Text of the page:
Why we ran it: To see if this old-school compact executive estate had new-world charms
Final report: This car doesn’t make much sense on the face of it. But did we love it anyway?
I don't know how easy it is to recommend the Genesis G70 Shooting Brake, a car that's sufficiently old-fashioned in ethos that it would be an expensive choice to own yet so rewarding in its execution that it's tempting to guide people towards it anyway.
To recap: Genesis is the posh arm of Hyundai like Lexus is to Toyota or Infiniti is to Nissan - the latter no longer in Europe after discovering how hard it is to convince people to buy into a new prestige brand.
That's Genesis's first challenge, then. Add in launching during a pandemic with a 2.0-litre petrol estate that returns 31mpg when everybody is buying SUVs and when EVs are hugely incentivised as company cars and you get an idea of why it isn't common to stumble across a G70 Shooting Brake today.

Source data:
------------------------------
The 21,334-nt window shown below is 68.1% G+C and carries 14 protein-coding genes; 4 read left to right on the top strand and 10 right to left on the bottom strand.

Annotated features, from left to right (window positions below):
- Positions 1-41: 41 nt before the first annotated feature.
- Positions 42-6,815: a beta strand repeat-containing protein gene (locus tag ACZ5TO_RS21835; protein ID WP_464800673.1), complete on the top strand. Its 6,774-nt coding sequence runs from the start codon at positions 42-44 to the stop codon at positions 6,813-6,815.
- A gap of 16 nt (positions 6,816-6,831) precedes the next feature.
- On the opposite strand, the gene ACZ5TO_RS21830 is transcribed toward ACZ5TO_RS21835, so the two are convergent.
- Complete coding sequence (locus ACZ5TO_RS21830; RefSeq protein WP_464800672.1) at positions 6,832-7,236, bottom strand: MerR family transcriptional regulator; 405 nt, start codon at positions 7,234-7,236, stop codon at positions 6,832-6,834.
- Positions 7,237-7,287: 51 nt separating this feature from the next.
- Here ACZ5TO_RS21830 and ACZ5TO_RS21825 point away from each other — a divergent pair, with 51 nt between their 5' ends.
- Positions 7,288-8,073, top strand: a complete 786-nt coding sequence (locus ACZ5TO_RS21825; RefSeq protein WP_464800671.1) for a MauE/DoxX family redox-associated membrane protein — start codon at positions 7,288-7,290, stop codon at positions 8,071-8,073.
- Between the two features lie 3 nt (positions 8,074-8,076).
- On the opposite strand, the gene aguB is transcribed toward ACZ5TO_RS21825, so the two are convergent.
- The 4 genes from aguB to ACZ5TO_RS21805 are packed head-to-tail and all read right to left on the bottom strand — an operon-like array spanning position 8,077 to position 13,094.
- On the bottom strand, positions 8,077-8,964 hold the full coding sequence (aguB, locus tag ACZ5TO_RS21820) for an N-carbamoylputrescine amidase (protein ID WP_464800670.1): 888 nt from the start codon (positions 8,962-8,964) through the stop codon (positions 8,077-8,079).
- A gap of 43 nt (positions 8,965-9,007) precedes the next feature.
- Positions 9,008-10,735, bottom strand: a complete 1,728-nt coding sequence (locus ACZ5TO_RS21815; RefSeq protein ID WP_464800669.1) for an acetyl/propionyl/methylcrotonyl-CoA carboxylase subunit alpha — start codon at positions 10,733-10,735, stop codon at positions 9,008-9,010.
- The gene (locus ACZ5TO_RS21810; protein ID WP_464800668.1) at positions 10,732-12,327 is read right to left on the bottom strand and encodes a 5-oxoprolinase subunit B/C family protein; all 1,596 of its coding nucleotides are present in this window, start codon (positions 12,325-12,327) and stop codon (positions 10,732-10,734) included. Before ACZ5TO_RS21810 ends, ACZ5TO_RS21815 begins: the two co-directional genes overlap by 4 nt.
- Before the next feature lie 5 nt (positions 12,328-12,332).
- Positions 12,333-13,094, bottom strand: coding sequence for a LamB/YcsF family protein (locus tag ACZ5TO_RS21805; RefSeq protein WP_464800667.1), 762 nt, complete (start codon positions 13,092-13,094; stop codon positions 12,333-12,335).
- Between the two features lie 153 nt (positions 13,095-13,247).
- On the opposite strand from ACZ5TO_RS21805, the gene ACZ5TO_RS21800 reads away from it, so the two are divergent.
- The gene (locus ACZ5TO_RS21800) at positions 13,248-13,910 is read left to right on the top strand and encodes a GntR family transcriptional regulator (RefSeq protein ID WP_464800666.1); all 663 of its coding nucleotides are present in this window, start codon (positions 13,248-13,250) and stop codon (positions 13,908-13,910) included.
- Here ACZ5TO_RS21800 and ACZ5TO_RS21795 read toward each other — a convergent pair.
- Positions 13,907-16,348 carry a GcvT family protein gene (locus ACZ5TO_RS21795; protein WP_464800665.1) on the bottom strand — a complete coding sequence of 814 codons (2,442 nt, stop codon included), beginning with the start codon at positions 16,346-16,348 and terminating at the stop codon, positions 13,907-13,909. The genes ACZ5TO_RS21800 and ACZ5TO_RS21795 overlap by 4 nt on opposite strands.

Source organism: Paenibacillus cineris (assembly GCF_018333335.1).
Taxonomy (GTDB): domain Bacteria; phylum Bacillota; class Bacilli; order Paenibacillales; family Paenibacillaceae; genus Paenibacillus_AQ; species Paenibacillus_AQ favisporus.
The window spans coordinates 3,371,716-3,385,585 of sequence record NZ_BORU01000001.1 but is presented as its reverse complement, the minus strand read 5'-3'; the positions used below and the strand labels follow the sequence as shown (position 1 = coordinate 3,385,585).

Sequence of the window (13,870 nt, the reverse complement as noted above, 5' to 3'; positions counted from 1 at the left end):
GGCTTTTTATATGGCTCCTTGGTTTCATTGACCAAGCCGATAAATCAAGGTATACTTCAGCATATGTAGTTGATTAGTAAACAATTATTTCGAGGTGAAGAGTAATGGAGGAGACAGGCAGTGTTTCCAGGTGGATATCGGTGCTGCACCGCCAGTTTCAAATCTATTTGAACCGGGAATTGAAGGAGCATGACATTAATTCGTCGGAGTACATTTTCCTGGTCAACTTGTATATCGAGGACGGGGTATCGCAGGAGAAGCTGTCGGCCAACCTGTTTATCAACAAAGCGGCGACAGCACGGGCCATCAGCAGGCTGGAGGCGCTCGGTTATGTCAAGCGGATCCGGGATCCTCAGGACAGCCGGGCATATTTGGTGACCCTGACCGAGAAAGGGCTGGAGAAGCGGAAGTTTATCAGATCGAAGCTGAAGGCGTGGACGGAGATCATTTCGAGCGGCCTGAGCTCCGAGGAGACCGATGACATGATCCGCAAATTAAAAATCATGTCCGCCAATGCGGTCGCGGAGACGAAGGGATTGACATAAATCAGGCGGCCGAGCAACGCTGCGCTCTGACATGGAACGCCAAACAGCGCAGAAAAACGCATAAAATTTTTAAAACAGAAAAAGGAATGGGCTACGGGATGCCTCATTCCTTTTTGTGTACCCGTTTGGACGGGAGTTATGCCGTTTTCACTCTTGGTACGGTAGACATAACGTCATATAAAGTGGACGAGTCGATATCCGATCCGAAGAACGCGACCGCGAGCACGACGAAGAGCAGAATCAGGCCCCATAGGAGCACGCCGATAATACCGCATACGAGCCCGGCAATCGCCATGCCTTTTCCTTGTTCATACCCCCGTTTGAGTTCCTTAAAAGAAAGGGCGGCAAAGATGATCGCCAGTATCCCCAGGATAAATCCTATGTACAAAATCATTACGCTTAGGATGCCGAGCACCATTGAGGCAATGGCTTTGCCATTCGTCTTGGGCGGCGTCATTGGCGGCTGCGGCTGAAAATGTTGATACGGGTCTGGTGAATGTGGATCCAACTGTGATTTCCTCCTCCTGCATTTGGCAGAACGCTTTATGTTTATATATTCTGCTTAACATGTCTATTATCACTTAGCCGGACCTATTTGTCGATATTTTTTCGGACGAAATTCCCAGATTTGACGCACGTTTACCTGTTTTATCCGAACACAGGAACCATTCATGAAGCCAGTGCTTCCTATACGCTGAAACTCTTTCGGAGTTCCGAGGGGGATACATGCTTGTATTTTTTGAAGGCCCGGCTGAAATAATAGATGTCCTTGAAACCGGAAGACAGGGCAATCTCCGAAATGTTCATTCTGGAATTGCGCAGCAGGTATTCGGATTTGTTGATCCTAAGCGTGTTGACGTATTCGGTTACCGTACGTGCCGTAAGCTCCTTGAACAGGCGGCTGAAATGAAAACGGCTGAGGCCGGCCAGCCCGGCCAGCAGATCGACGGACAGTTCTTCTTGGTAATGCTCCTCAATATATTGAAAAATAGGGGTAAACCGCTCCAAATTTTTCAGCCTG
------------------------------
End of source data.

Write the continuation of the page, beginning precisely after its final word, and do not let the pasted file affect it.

It's a shame because I've enjoyed the time I've spent with this car. It's easy and practical to rub along with, sensibly and logically laid out inside and rewardingly characterful to drive in a way that taller cars generally aren't.
It came in 2.0-litre Sport form, then costing £41,995 before options (of which there were many fitted) - although back then you could have it with a 2.2-litre diesel instead.
As with the BMW 3 Series which is the G70's most obvious rival, this once would have been unmistakable company car territory for executives whose car list would have included compact saloons and wagons.
The G70 petrol's corresponding 217g/km of COz emissions, which puts it into the 37% benefit-in-kind tax bracket, is why it's a much harder sell than it once would have been.
Still, this is a pleasant engine, driving through an eight-speed automatic gearbox and a limited-slip differential to the rear wheels. You can decide how brappily augmented its sound is by the car's speakers through a comprehensive and attractively designed infotainment system that happily isn't lumbered with operating too many driving functions.
Such is the array of physical switchgear that it's possible to go through a journey without using the touchscreen at all - once, that is, you have spent a minute or two the first time you drive it setting the driver assistance settings to the levels you want. Otherwise, the number of bings and bongs can drive you to distraction.